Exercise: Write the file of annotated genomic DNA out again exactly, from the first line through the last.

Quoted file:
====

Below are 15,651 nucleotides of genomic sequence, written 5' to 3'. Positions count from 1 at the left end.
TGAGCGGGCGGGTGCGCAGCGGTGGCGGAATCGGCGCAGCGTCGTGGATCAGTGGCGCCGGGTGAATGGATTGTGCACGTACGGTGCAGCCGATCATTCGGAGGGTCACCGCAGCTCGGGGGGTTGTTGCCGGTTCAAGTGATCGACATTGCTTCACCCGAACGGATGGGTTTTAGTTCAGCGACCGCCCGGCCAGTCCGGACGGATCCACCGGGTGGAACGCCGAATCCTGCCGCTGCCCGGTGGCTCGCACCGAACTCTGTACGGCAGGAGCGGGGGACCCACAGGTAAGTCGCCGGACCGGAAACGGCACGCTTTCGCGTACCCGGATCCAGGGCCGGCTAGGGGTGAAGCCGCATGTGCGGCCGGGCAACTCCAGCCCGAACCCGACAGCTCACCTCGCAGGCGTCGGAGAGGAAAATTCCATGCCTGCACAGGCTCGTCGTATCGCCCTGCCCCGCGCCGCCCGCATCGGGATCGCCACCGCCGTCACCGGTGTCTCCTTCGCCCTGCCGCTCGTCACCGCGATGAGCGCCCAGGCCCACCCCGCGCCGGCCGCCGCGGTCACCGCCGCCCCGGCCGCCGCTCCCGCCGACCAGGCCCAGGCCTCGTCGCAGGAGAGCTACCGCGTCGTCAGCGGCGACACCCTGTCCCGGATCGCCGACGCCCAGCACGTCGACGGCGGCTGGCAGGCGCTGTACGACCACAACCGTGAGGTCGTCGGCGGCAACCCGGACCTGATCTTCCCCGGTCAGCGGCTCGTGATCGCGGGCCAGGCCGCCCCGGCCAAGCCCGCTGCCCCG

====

Below are 15,651 nucleotides of genomic sequence, written 5' to 3'. Positions count from 1 at the left end.
TGAGCGGGCGGGTGCGCAGCGGTGGCGGAATCGGCGCAGCGTCGTGGATCAGTGGCGCCGGGTGAATGGATTGTGCACGTACGGTGCAGCCGATCATTCGGAGGGTCACCGCAGCTCGGGGGGTTGTTGCCGGTTCAAGTGATCGACATTGCTTCACCCGAACGGATGGGTTTTAGTTCAGCGACCGCCCGGCCAGTCCGGACGGATCCACCGGGTGGAACGCCGAATCCTGCCGCTGCCCGGTGGCTCGCACCGAACTCTGTACGGCAGGAGCGGGGGACCCACAGGTAAGTCGCCGGACCGGAAACGGCACGCTTTCGCGTACCCGGATCCAGGGCCGGCTAGGGGTGAAGCCGCATGTGCGGCCGGGCAACTCCAGCCCGAACCCGACAGCTCACCTCGCAGGCGTCGGAGAGGAAAATTCCATGCCTGCACAGGCTCGTCGTATCGCCCTGCCCCGCGCCGCCCGCATCGGGATCGCCACCGCCGTCACCGGTGTCTCCTTCGCCCTGCCGCTCGTCACCGCGATGAGCGCCCAGGCCCACCCCGCGCCGGCCGCCGCGGTCACCGCCGCCCCGGCCGCCGCTCCCGCCGACCAGGCCCAGGCCTCGTCGCAGGAGAGCTACCGCGTCGTCAGCGGCGACACCCTGTCCCGGATCGCCGACGCCCAGCACGTCGACGGCGGCTGGCAGGCGCTGTACGACCACAACCGTGAGGTCGTCGGCGGCAACCCGGACCTGATCTTCCCCGGTCAGCGGCTCGTGATCGCGGGCCAGGCCGCCCCGGCCAAGCCCGCTGCCCCG